Along with the ‘safe’ choices from last year, there are a lot of new names here. If the Vomero 5 is gone, it’s been replaced with the cushy React Infinity Run. The Ultraboost has received comfort-oriented updates, so now it’s on our list.

Saucony’s Everun cushioning evolves into the bouncier and softer Pwrrun+, so the Saucony Triumph 17 reserves a spot.

Here you go – the 12 most comfortable running shoes in the order of our preference.

1) New Balance Fresh Foam 1080V10

The reformulated and softer ‘Fresh Foam X’ midsole earns the 1080V10 a spot on this guide. And it’s not just the uber-thick midsole that makes the ride comfortable.

Even the outsole is softer as the V10 leaves the large rubber outsole behind and adopts an articulated/split layout. This enhances the cushioning experience – and that directly co-relates to the ride comfort.

Be it daily runs or high-mileage workouts, the 1080V10 delivers gobs of comfort whenever – and wherever – you need it.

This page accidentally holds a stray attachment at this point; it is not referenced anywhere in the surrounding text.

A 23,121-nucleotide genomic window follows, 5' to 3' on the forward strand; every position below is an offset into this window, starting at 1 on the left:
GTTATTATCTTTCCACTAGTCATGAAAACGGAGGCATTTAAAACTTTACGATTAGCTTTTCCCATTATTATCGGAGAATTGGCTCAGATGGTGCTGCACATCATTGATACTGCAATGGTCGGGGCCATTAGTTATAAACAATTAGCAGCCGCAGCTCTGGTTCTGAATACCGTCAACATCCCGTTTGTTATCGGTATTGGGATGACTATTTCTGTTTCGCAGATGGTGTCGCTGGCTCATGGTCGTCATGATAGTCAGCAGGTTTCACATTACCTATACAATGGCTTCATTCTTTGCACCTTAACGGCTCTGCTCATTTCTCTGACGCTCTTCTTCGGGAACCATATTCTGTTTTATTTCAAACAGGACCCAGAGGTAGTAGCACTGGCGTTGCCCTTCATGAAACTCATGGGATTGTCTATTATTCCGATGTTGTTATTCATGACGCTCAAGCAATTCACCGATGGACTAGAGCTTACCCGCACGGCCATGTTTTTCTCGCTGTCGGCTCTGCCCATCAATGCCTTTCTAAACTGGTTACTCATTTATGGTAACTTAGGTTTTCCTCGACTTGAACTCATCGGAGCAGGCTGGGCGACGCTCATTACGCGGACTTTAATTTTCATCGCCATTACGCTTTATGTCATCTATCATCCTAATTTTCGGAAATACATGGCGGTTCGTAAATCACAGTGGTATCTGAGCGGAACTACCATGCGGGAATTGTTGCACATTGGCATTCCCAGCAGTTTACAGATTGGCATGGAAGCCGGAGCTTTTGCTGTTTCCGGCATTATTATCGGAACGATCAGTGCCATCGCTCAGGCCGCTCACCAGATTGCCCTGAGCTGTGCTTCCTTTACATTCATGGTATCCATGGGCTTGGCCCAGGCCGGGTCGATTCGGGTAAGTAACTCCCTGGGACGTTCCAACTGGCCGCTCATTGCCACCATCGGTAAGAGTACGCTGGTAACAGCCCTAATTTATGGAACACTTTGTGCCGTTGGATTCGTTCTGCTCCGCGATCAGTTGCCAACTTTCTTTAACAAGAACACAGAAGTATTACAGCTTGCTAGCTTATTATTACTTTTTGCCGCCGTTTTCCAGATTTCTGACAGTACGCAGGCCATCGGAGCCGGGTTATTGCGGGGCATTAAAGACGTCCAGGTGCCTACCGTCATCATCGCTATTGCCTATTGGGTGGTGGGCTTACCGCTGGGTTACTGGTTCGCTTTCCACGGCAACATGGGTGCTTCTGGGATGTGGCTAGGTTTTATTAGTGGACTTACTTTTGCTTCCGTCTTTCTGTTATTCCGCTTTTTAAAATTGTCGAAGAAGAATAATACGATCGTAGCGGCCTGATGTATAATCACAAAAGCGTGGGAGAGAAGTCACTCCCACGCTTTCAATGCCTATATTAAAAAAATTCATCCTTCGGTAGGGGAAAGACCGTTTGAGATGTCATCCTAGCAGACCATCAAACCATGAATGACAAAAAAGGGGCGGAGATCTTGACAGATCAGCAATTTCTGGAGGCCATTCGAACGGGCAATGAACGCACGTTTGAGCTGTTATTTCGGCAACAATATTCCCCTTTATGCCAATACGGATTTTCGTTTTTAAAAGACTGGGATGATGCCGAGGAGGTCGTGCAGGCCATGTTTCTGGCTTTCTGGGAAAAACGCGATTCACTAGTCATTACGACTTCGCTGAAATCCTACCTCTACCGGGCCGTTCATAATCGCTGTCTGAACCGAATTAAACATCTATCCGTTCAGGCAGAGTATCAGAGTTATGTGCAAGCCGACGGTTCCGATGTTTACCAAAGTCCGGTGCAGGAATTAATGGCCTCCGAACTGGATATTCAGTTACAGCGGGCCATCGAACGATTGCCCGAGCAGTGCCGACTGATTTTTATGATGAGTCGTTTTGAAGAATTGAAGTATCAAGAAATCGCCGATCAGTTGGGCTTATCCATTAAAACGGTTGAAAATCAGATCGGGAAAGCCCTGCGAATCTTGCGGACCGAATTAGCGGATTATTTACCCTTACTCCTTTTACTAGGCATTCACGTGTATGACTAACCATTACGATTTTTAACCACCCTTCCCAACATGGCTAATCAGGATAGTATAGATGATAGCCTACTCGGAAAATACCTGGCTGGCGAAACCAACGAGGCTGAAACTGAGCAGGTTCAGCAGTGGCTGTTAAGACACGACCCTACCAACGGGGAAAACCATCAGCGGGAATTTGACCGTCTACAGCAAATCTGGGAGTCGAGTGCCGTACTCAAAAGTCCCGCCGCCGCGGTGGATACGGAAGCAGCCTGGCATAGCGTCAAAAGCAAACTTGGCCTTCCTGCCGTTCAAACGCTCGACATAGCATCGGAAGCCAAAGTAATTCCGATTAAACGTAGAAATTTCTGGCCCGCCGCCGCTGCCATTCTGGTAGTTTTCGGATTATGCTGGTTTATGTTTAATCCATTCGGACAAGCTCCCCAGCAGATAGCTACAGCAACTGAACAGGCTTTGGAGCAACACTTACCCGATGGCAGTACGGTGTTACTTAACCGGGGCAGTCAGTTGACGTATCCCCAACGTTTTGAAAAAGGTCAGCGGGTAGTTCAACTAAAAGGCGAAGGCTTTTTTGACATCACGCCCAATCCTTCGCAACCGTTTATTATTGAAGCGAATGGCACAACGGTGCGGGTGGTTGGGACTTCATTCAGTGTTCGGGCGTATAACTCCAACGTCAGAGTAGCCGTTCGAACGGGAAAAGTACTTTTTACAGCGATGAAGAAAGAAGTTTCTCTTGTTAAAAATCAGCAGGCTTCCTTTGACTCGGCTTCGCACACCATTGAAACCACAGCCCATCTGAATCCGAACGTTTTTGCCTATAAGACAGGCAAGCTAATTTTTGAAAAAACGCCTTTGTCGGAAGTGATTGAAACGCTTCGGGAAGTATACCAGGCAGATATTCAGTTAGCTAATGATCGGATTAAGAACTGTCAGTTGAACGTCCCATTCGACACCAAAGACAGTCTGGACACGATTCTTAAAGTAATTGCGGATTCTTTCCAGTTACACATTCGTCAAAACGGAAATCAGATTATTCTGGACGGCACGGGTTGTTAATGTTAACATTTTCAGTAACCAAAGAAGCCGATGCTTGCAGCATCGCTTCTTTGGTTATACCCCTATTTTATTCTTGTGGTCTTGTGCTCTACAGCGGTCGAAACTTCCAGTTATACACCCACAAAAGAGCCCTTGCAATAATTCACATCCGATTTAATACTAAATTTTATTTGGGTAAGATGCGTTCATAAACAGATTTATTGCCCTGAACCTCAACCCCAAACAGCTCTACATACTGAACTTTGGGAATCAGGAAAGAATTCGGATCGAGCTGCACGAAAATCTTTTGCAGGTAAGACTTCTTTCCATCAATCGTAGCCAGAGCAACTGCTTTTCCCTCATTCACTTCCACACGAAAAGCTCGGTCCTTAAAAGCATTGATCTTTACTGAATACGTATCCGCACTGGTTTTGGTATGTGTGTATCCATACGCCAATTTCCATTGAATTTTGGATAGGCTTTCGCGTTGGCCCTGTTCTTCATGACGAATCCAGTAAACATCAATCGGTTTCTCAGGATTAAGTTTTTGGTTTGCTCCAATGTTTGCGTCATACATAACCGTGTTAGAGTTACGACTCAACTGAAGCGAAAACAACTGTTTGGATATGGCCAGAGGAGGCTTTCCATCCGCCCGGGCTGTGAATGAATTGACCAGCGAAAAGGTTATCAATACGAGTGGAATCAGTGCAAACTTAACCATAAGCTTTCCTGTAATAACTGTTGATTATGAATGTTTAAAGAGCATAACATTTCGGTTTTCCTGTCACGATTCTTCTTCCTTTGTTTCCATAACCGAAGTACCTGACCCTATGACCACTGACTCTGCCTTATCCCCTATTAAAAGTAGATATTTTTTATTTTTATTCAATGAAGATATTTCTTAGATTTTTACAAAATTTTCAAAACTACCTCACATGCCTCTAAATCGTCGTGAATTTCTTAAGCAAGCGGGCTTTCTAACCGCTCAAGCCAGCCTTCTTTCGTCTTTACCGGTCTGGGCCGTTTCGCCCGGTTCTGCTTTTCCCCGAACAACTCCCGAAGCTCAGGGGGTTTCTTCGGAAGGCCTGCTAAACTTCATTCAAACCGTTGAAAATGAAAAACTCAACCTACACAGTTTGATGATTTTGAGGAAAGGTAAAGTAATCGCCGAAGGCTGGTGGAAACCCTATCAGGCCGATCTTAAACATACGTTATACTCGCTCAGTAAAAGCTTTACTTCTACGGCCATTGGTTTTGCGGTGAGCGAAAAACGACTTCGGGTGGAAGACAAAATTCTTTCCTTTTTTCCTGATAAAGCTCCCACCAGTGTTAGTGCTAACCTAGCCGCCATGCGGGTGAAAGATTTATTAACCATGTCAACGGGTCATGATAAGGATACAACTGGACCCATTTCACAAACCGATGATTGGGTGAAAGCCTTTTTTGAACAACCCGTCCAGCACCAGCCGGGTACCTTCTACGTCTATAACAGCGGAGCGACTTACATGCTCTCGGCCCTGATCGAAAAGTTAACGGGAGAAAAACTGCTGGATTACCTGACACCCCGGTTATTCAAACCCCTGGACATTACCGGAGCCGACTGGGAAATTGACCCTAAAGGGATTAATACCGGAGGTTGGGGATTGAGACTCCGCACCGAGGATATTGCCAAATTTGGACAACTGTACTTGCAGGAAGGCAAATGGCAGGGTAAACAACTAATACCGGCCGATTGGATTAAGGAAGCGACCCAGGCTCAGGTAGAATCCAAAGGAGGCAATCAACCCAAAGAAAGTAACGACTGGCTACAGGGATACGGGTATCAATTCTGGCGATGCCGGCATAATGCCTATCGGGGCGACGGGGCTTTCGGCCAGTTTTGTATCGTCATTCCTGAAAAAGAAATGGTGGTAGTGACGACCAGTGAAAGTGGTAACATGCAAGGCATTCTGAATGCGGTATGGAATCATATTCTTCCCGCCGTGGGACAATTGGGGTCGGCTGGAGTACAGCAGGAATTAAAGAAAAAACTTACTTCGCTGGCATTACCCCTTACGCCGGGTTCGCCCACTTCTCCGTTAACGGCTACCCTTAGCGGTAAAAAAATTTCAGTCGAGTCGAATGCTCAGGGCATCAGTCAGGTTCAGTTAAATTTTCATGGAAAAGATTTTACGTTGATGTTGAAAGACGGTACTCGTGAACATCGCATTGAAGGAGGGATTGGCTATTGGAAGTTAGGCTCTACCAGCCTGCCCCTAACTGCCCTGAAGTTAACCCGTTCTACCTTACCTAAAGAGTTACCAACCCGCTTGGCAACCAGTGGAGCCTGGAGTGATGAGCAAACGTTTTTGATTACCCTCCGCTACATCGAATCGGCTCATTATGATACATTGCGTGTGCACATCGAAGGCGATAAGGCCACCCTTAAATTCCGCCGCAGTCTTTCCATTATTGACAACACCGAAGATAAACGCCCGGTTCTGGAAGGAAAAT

The upper fit is snug due to the Hypoknit mesh, so it’s a good idea to try before buying.

2) Hoka One One Bondi 6

The Hoke One One Bondi 6 – does it need introducing? No, but it’s worth pointing some of its traits that make it so comfortable.

The uber-thick foam stack is a good place to begin. The Bondi’s 4 mm offset means that the midsole volume is distributed evenly in the front and rear. With this set-up, there’s deep cushioning regardless of how you land. The rocker-shaped geometry allows the foot to swiftly work through the gait cycle.

The Bondi has a wide midsole footprint so the loading process feels planted.

There’s nothing special about the upper, but it gets the job done. There are no fit issues and the foot doesn’t slip.

3) adidas UltraBoost 20

For a long time, the stiff panels on the Ultraboost’s midfoot were a detriment to comfort – until now. The upper has panels, but they’re made of a soft rubbery synthetic that clasps the midfoot in comfort.

The heel clip is made of molded TPU, but that’s insulated by a soft and padded heel collar. The bootie design of the Primeknit upper fits securely – sans hot-spots.